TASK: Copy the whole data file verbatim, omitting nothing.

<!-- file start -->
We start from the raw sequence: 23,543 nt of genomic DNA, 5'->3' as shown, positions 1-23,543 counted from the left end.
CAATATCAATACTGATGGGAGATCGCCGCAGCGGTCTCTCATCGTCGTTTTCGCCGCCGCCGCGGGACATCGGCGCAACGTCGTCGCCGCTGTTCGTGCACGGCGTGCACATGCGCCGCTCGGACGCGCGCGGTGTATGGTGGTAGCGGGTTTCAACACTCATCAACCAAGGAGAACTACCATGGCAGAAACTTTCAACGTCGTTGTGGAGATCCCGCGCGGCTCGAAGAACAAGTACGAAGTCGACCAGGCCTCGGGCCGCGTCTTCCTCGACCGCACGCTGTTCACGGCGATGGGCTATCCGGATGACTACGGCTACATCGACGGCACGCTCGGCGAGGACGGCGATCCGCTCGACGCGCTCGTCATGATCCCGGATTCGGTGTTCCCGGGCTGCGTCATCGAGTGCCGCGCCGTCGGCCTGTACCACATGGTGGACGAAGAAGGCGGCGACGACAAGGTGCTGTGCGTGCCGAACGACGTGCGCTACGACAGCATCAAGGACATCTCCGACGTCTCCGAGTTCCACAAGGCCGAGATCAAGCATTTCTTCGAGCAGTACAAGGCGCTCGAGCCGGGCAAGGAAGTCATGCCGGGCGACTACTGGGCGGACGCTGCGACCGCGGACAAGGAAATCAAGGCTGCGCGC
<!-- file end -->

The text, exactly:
We start from the raw sequence: 23,543 nt of genomic DNA, 5'->3' as shown, positions 1-23,543 counted from the left end.
CAATATCAATACTGATGGGAGATCGCCGCAGCGGTCTCTCATCGTCGTTTTCGCCGCCGCCGCGGGACATCGGCGCAACGTCGTCGCCGCTGTTCGTGCACGGCGTGCACATGCGCCGCTCGGACGCGCGCGGTGTATGGTGGTAGCGGGTTTCAACACTCATCAACCAAGGAGAACTACCATGGCAGAAACTTTCAACGTCGTTGTGGAGATCCCGCGCGGCTCGAAGAACAAGTACGAAGTCGACCAGGCCTCGGGCCGCGTCTTCCTCGACCGCACGCTGTTCACGGCGATGGGCTATCCGGATGACTACGGCTACATCGACGGCACGCTCGGCGAGGACGGCGATCCGCTCGACGCGCTCGTCATGATCCCGGATTCGGTGTTCCCGGGCTGCGTCATCGAGTGCCGCGCCGTCGGCCTGTACCACATGGTGGACGAAGAAGGCGGCGACGACAAGGTGCTGTGCGTGCCGAACGACGTGCGCTACGACAGCATCAAGGACATCTCCGACGTCTCCGAGTTCCACAAGGCCGAGATCAAGCATTTCTTCGAGCAGTACAAGGCGCTCGAGCCGGGCAAGGAAGTCATGCCGGGCGACTACTGGGCGGACGCTGCGACCGCGGACAAGGAAATCAAGGCTGCGCGC